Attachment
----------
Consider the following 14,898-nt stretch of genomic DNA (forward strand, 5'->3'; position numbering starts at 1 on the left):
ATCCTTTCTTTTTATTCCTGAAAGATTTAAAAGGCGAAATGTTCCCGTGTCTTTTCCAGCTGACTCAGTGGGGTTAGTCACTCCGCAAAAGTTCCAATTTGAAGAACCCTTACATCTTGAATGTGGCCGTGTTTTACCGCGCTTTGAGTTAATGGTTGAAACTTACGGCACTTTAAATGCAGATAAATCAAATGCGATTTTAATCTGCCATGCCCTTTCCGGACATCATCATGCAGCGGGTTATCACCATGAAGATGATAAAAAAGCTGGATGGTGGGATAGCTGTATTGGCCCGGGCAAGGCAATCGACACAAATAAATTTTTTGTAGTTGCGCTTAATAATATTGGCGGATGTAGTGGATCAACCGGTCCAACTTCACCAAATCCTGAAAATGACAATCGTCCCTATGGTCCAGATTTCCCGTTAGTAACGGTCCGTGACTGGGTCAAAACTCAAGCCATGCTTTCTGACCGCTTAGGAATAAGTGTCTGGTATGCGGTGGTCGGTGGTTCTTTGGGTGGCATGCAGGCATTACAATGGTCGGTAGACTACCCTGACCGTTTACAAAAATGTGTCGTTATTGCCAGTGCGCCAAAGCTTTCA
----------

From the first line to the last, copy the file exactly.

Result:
Consider the following 14,898-nt stretch of genomic DNA (forward strand, 5'->3'; position numbering starts at 1 on the left):
ATCCTTTCTTTTTATTCCTGAAAGATTTAAAAGGCGAAATGTTCCCGTGTCTTTTCCAGCTGACTCAGTGGGGTTAGTCACTCCGCAAAAGTTCCAATTTGAAGAACCCTTACATCTTGAATGTGGCCGTGTTTTACCGCGCTTTGAGTTAATGGTTGAAACTTACGGCACTTTAAATGCAGATAAATCAAATGCGATTTTAATCTGCCATGCCCTTTCCGGACATCATCATGCAGCGGGTTATCACCATGAAGATGATAAAAAAGCTGGATGGTGGGATAGCTGTATTGGCCCGGGCAAGGCAATCGACACAAATAAATTTTTTGTAGTTGCGCTTAATAATATTGGCGGATGTAGTGGATCAACCGGTCCAACTTCACCAAATCCTGAAAATGACAATCGTCCCTATGGTCCAGATTTCCCGTTAGTAACGGTCCGTGACTGGGTCAAAACTCAAGCCATGCTTTCTGACCGCTTAGGAATAAGTGTCTGGTATGCGGTGGTCGGTGGTTCTTTGGGTGGCATGCAGGCATTACAATGGTCGGTAGACTACCCTGACCGTTTACAAAAATGTGTCGTTATTGCCAGTGCGCCAAAGCTTTCA